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Effects of Indirect Corrective Feedback With and Without Written Languaging on L2 Written Accuracy: A Multitask Intervention Study

  • Ruiying NiuEmail author
  • Xiaoye You
Regular Article
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Abstract

The present study investigated the effect of written languaging (WL) based on indirect written corrective feedback (WCF) on Chinese EFL (English as a foreign language) learners’ written accuracy. WL refers to using the written mode to reflect upon and reason about language use. Two groups of students participated in the study over 16 weeks. Both received indirect WCF on four essays, with one group further engaging in WL and the other, without. Baseline writing and its revisions, respectively used as pre-tests and posttests, as well as immediate and delayed revisions of the four essays were employed to measure the two groups’ written accuracy. Data analyses revealed that although both groups significantly improved their written accuracy, no significant differences were observed between them, signifying the insignificant role of WL in enhancing the efficacy of indirect WCF. In light of published literature and participants’ languaging quality, the study concludes that WL could play a diagnostic role in promoting the efficacy of indirect WCF.

Keywords

Indirect written corrective feedback Written languaging Written accuracy Multitask intervention study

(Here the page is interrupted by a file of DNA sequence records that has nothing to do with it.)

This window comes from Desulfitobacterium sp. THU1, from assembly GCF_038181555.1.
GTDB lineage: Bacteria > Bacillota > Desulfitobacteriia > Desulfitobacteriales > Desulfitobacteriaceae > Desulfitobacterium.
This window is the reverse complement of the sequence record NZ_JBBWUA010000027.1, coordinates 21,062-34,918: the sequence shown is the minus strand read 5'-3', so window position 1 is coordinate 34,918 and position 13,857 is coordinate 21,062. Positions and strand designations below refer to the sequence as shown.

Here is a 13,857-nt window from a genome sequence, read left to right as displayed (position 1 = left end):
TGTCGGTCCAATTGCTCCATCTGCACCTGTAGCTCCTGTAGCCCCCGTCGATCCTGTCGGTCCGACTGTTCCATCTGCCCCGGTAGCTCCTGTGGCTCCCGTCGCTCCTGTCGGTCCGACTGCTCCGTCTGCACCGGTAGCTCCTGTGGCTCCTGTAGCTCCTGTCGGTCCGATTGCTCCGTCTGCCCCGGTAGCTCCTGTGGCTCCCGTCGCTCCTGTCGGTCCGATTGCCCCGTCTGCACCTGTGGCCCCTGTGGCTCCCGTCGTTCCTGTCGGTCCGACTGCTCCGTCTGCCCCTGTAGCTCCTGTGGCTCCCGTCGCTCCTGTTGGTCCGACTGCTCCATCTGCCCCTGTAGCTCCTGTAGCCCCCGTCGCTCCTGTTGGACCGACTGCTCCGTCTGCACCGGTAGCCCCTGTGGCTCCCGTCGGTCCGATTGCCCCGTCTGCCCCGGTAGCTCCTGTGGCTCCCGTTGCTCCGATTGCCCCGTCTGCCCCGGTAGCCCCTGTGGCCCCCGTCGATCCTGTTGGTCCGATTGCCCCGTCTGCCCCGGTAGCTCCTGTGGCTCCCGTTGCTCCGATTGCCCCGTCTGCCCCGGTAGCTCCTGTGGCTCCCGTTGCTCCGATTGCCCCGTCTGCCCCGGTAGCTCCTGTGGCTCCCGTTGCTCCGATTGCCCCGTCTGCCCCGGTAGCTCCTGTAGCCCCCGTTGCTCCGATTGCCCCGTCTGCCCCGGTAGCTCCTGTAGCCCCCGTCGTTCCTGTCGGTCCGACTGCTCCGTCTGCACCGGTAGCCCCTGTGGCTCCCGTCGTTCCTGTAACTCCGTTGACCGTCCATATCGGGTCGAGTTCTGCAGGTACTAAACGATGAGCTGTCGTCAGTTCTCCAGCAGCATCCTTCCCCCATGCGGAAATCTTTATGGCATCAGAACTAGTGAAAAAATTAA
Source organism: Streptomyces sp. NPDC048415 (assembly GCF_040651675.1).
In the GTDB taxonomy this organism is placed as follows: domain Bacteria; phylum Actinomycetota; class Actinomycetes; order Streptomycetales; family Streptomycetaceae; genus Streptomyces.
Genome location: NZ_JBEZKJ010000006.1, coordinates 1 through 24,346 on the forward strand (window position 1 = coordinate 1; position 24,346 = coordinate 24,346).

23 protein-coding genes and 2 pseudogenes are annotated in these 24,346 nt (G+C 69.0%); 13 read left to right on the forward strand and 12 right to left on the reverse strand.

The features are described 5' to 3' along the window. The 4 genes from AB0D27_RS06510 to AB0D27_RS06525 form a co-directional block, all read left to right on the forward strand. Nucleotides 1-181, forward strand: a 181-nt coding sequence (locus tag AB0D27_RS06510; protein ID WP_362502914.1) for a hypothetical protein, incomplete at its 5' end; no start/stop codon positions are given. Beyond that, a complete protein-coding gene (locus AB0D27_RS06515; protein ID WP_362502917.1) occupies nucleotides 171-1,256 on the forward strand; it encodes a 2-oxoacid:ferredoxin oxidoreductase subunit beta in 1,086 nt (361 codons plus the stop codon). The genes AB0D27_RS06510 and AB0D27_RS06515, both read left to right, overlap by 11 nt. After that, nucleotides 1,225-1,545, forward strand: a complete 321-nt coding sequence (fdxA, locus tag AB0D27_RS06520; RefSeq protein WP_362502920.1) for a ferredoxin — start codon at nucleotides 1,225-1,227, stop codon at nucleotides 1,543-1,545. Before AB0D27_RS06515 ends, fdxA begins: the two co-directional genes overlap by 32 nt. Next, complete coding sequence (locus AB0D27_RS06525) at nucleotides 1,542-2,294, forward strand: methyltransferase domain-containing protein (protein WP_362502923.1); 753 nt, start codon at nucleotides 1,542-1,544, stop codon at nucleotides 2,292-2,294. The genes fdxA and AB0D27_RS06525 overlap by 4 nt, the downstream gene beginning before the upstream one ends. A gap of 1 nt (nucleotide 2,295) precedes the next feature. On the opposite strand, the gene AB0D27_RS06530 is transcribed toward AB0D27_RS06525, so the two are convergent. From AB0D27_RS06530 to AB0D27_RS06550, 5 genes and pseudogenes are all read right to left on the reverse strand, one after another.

Notes

Acknowledgements

We would like to acknowledge the anonymous reviewers' insightful and inspiring feedback as well as the valuable comments of Professor Chuming Wang and Dr Shulin Yu on earlier drafts of this paper. Our sincere thanks also go to the student participants of the study. This work was supported by the Ministry of Education Project of the Centre for Linguistics and Applied Linguistics, and the Bilingual Cognition and Development Lab, Guangdong University of Foreign Studies (GDUFS), P. R. China, as well as the GDUFS teaching research grant (No. GWJY2017008) and the GDUFS International Language-service-oriented Foreign Language and Literature Creative Construction Project (No. 101-GK17GS52).

Compliance with Ethical Standards

Conflict of interest

All authors declare that they have no competing interests.

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Copyright information

© De La Salle University 2019

Authors and Affiliations

  1. 1.Faculty of English Language and CultureGuangdong University of Foreign StudiesGuangzhouPeople’s Republic of China
  2. 2.Guangdong University of Foreign StudiesGuangzhouChina
  3. 3.Department of EnglishPennsylvania State UniversityUniversity ParkUSA

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